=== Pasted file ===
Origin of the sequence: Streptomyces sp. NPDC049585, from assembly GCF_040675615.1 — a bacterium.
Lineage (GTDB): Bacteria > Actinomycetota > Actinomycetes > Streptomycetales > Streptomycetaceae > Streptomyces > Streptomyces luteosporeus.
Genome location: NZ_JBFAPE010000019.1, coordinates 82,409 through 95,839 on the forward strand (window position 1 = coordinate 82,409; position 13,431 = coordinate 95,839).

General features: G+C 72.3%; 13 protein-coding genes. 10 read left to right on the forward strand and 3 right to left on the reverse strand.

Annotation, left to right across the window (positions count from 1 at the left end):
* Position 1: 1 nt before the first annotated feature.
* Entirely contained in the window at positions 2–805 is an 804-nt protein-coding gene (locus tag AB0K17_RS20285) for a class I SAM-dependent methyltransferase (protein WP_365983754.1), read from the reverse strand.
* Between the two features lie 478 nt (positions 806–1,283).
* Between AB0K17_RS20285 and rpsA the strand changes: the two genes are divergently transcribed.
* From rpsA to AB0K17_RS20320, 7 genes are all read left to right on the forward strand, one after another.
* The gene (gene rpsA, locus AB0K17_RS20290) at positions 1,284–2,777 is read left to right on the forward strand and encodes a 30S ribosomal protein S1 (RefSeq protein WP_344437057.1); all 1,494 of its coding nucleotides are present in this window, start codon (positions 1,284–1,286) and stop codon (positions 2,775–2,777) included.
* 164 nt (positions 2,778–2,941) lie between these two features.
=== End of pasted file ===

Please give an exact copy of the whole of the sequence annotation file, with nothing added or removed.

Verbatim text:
Origin of the sequence: Streptomyces sp. NPDC049585, from assembly GCF_040675615.1 — a bacterium.
Lineage (GTDB): Bacteria > Actinomycetota > Actinomycetes > Streptomycetales > Streptomycetaceae > Streptomyces > Streptomyces luteosporeus.
Genome location: NZ_JBFAPE010000019.1, coordinates 82,409 through 95,839 on the forward strand (window position 1 = coordinate 82,409; position 13,431 = coordinate 95,839).

General features: G+C 72.3%; 13 protein-coding genes. 10 read left to right on the forward strand and 3 right to left on the reverse strand.

Annotation, left to right across the window (positions count from 1 at the left end):
* Position 1: 1 nt before the first annotated feature.
* Entirely contained in the window at positions 2–805 is an 804-nt protein-coding gene (locus tag AB0K17_RS20285) for a class I SAM-dependent methyltransferase (protein WP_365983754.1), read from the reverse strand.
* Between the two features lie 478 nt (positions 806–1,283).
* Between AB0K17_RS20285 and rpsA the strand changes: the two genes are divergently transcribed.
* From rpsA to AB0K17_RS20320, 7 genes are all read left to right on the forward strand, one after another.
* The gene (gene rpsA, locus AB0K17_RS20290) at positions 1,284–2,777 is read left to right on the forward strand and encodes a 30S ribosomal protein S1 (RefSeq protein WP_344437057.1); all 1,494 of its coding nucleotides are present in this window, start codon (positions 1,284–1,286) and stop codon (positions 2,775–2,777) included.
* 164 nt (positions 2,778–2,941) lie between these two features.